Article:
Can you show love to someone you don’t know? Can you help someone who isn’t related to you without expecting even as little as thank you from the person? Can you give your time and resources to someone who in future may become ungrateful?

I watched a South African drama film, “LITTLE ONE” yesterday. Movies hardly move me emotionally (after all everything is scripted and acted) but this one tugged my very soul until I vowed to share it with you. Often times, we are faced with difficult choices. What if I do this and it turns out bad? What if I help and it backfires? Watching Lindiwe Ndlovu made me realize that it’s OK to take risks. It’s OK to worry but that shouldn’t stop us from trying.

Imagine this: You’re driving one evening or strolling and suddenly you see a battered child of about five years by the road side. Not knowing whether she’s dead or alive, you rush her to the hospital. Not caring whether the police will accuse you of being responsible for harming the child or the hospital will accept the child.

Let’s say you get past all these hurdles, the child lives. You again go out of your way to find out why the child became a victim of violence; all this while the child is staying with you. Alas, you must return the child to her mother knowing you’ll never see her again having gone through a lot to keep her. Well, that’s what Lindiwe did.

You might be faced with something different from the scenario above; perhaps not as extreme as this or even worse.  Try not to walk away from every opportunity life gives you to lend a helping hand. The last time you made someone smile, how did you feel? I am so sure that whatever it is you felt was nowhere near sadness.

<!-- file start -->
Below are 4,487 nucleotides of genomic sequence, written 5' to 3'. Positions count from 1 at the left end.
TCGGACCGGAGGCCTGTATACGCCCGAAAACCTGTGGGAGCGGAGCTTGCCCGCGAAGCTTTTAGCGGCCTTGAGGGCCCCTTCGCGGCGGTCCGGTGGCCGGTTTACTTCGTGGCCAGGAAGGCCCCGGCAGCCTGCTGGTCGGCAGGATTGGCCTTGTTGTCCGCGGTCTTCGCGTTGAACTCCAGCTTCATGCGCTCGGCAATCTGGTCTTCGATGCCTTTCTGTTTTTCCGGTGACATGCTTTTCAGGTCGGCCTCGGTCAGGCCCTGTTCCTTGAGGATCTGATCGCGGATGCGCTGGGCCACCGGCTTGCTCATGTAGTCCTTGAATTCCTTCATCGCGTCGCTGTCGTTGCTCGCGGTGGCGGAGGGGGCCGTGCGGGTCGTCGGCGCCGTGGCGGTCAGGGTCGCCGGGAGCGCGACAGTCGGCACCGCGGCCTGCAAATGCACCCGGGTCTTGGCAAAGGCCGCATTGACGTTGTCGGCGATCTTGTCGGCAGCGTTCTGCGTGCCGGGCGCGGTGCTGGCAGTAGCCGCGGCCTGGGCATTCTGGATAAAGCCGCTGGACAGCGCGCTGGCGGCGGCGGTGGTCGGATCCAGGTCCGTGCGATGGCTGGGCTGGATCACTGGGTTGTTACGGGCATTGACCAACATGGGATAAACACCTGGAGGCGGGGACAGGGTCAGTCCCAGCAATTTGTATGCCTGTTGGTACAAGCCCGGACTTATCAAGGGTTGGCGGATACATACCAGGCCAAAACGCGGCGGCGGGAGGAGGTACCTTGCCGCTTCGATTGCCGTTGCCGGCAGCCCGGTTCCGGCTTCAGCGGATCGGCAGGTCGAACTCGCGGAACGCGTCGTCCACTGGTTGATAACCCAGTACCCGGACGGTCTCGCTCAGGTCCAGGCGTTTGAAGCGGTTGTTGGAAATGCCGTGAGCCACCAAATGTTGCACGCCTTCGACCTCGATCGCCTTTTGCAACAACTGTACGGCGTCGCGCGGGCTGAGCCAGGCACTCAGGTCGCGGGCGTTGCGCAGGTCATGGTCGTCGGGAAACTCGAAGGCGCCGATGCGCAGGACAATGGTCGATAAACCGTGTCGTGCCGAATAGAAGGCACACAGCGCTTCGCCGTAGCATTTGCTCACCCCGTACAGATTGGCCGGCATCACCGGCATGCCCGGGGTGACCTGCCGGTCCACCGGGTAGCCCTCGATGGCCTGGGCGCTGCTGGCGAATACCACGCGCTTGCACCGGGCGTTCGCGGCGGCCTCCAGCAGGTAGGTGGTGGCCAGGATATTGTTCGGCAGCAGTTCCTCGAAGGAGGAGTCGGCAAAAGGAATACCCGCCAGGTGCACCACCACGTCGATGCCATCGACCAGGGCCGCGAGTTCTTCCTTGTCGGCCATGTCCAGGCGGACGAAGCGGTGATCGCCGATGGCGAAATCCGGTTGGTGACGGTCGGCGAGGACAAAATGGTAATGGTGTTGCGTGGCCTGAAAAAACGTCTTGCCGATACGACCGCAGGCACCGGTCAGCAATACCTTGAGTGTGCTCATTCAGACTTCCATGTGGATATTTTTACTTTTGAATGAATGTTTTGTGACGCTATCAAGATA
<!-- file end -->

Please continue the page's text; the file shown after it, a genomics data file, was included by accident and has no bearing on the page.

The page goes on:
Don’t let experiences overshadow the goodness in you. Learn from them and see better ways to work around them. Make a vow to help at least one person every week. Mind you, it doesn’t have to be monetary; there are many more things you can do.


Image Credit: News24


Growing up is still one missing part of a puzzle I have either not found or simply couldn’t solve.

Mother always had a way of sounding the alarm every time I acted ‘Childish’. Though her voice was tiny, it was firm enough to pass the message.

My pride was slaughtered many times, much more than I can even recall, yet, I still never grew up. I headed out to college at 18 and tried not to fidget in my MAC 121 class. Perhaps the lecturer was just mean or I simply ran out of luck for out of 51 students in the class that morning, it is me he picked to answer the question; to give an answer to a lecture I barely listened. ‘You have a lot of growing up to do’ he said, as my mouth parted but no words came forth.

Four years through college was enough for me to learn and grow. ‘Can Miss. Martha come forward to give her valedictory speech?’ I could visibly read the envy on people’s faces as I made my way to the stage.

The rest of the hours went by sluggishly as we impatiently waited for our Chancellor to give the closing remarks. ‘Now, ladies and gentlemen, you have allowed the school to pass though you, it’s time to pass through the world. The time has come to grow up… Ermmmm… is it just me? Did I hear him say ‘the grow up’ thing again?

I turned 25 yesterday and my colleagues at work threw a surprise party for me. My boss was called upon to say a few words. ‘Martha, it’s good to know you’re still growing. I wish you many more years’.

Tis then I concluded that growing up knows no bounds and has no limit. So, never be afraid, worried or upset when you’re told to grow up or you’re still growing. *WINK*


Image Credit: McKinsey